"Over the last year we’ve stayed out of the ridesharing fray due to perceived regulatory risk and watched two competitors roll out in a few cities in which we already operate, without nearly the same level of constraints or costs, offering a far cheaper product," Kalanick writes. “Without clear guidance or enforcement, this ambiguity has led to one-sided competition in which Uber has not engaged to its own disadvantage."

That's pretty rich, considering Uber's own pattern of soldiering through rocky legal landscapes. Kalanick’s got no one but himself to blame for missing the ride-sharing boat, and shouldn’t be surprised that others have been using his own tactics to get a head start. 

To his credit, rather than throwing regulatory bombs at Lyft and Sidecar, Kalanick has decided to compete with them. The prospects are decent: Consumers of a certain socioeconomic strata now know and trust the Uber name, and might be more receptive to an Uber-branded ride-sharing platform than some random car with a pink mustache on it. Kalanick wants Uber to be your go-to option for getting anywhere, from date night to a ride to the airport. Kind of like the Apple of urban transportation: An integrated ecosystem that makes it inconvenient to go anywhere else.

For Kalanick, that raises an interesting question: How to behave when you're not the underdog anymore, but rather the dominant player to beat? His blitzkrieg school of entering urban markets isn't just a strategic choice, after all. It's also just how Kalanick operates—as an ubermensch, struggling against the bureaucratic power of the state, or the thuggery of jackbooted incumbents. His typical spiel before admiring audiences includes his tale of dropping out of college to focus on a startup, going four years without a salary ("Blood, sweat, and ramen," he likes to call it), and spending one of those years living with his mother in Los Angeles ("Not a lot of ladies.") It then proceeds to his first war, in 1998, with an entrenched industry: Hollywood. His business was a peer-to-peer file sharing service called Scour that a few dozen movie studios wanted gone. 

"We got sued for a quarter of a trillion dollars in the process," Kalanick told a packed theater in D.C. last November. Cheers erupted from the audience, and Kalanick let them die down.

"The GDP of Sweden," he noted.

It's an animating impulse for Kalanick, who's described himself as a "freedom fighter" with a ferocity that's drawn accusations of Ayn Randian sympathies. He’s not registered to vote in his home state of California, and avoids identifying with any political ideology, but his Twitter avatar is pulled from cover of Ayn Rand's Atlas Shrugged, which he says he read a couple years ago. Why keep that avatar, I wondered, if it makes him such an easy target? "Once someone says, take down your Twitter avatar because it could be painted in the wrong way, that's exactly when I'm saying 'no,'" Kalanick told me in January. "I like the book. Do you have a problem with that? … I just think it's a great story of somebody who stood up for what they believe in."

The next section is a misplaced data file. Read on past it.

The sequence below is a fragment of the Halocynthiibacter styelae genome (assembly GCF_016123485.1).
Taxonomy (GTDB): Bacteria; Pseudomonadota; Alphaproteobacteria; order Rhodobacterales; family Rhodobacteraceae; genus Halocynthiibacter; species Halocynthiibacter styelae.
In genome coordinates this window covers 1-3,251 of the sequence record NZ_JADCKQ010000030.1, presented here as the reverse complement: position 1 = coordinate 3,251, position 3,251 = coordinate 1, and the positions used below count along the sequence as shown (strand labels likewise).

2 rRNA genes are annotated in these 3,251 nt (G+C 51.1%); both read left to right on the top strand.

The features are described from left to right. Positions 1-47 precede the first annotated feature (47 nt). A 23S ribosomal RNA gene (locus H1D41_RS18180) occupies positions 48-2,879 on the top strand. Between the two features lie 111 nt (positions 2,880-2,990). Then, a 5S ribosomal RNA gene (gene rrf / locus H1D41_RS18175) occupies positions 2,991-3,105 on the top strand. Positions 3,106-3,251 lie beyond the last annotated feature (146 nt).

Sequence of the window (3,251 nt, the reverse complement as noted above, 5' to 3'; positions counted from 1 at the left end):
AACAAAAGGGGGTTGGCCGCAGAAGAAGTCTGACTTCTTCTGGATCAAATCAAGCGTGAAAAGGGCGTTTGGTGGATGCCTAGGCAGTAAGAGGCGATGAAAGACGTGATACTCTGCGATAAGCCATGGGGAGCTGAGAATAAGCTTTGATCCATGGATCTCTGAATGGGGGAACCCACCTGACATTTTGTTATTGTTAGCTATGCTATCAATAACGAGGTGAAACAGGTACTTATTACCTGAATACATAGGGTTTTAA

Eventually, the regulatory fights will dissipate, as local jurisdictions cave to citizen pressure and taxi drivers realize they can earn more with Uber than without it. At that point, Uber will be more establishment than upstart, prompting Kalanick to move on to the next new industry ripe for disruption. He says he gets new ideas “constantly”—mostly those that solve the problems of well-off city dwellers like himself. An Uber for food, for example, which would send you all the ingredients for a recipe at the push of a button. It sounded expensive. "Maybe," Kalanick admitted. "But wouldn't it be awesome? if you could afford it, wouldn't it be amazing?" Then there's this idea for improving online dating: "So I was talking to a friend the other day, and I was like, there should be a dating site for really smart people," he said. "Solving my own problem." 

Lately, Kalanick's reading habits are less ideologically tinged: He's been working through books about each of the founding fathers. Alexander Hamilton is his favorite ("he was probably America's first capitalist") while Teddy Roosevelt wins for best president ("adventurous, bold"). But personally, Kalanick himself says he has no real role models. Except himself. 

"The entrepreneur community, there's a certain kind of founder, they call them a 'lone wolf,'" Kalanick told me in January. "I probably fit in that category." 

"Who else fits in that category?" I asked. "It can't be a category of one." 

"It could be. I made it up," Kalanick said, chuckling to himself. "I made up the category."